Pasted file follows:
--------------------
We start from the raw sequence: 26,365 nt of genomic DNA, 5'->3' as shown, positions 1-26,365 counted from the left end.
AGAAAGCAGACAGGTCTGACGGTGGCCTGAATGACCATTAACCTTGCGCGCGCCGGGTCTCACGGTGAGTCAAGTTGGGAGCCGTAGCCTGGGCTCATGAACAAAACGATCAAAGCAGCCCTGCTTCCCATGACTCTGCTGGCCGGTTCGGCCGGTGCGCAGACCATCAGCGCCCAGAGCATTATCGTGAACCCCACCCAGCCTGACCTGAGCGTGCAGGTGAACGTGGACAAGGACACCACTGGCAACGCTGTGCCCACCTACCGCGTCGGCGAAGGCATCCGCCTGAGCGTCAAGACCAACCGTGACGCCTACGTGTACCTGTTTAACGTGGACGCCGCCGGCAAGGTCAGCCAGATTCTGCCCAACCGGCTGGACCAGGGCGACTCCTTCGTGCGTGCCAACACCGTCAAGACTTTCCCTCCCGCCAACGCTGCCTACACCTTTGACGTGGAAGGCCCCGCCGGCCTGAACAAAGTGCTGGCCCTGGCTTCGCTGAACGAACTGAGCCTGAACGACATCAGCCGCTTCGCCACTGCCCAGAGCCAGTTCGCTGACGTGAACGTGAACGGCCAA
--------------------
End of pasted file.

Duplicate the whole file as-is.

We start from the raw sequence: 26,365 nt of genomic DNA, 5'->3' as shown, positions 1-26,365 counted from the left end.
AGAAAGCAGACAGGTCTGACGGTGGCCTGAATGACCATTAACCTTGCGCGCGCCGGGTCTCACGGTGAGTCAAGTTGGGAGCCGTAGCCTGGGCTCATGAACAAAACGATCAAAGCAGCCCTGCTTCCCATGACTCTGCTGGCCGGTTCGGCCGGTGCGCAGACCATCAGCGCCCAGAGCATTATCGTGAACCCCACCCAGCCTGACCTGAGCGTGCAGGTGAACGTGGACAAGGACACCACTGGCAACGCTGTGCCCACCTACCGCGTCGGCGAAGGCATCCGCCTGAGCGTCAAGACCAACCGTGACGCCTACGTGTACCTGTTTAACGTGGACGCCGCCGGCAAGGTCAGCCAGATTCTGCCCAACCGGCTGGACCAGGGCGACTCCTTCGTGCGTGCCAACACCGTCAAGACTTTCCCTCCCGCCAACGCTGCCTACACCTTTGACGTGGAAGGCCCCGCCGGCCTGAACAAAGTGCTGGCCCTGGCTTCGCTGAACGAACTGAGCCTGAACGACATCAGCCGCTTCGCCACTGCCCAGAGCCAGTTCGCTGACGTGAACGTGAACGGCCAA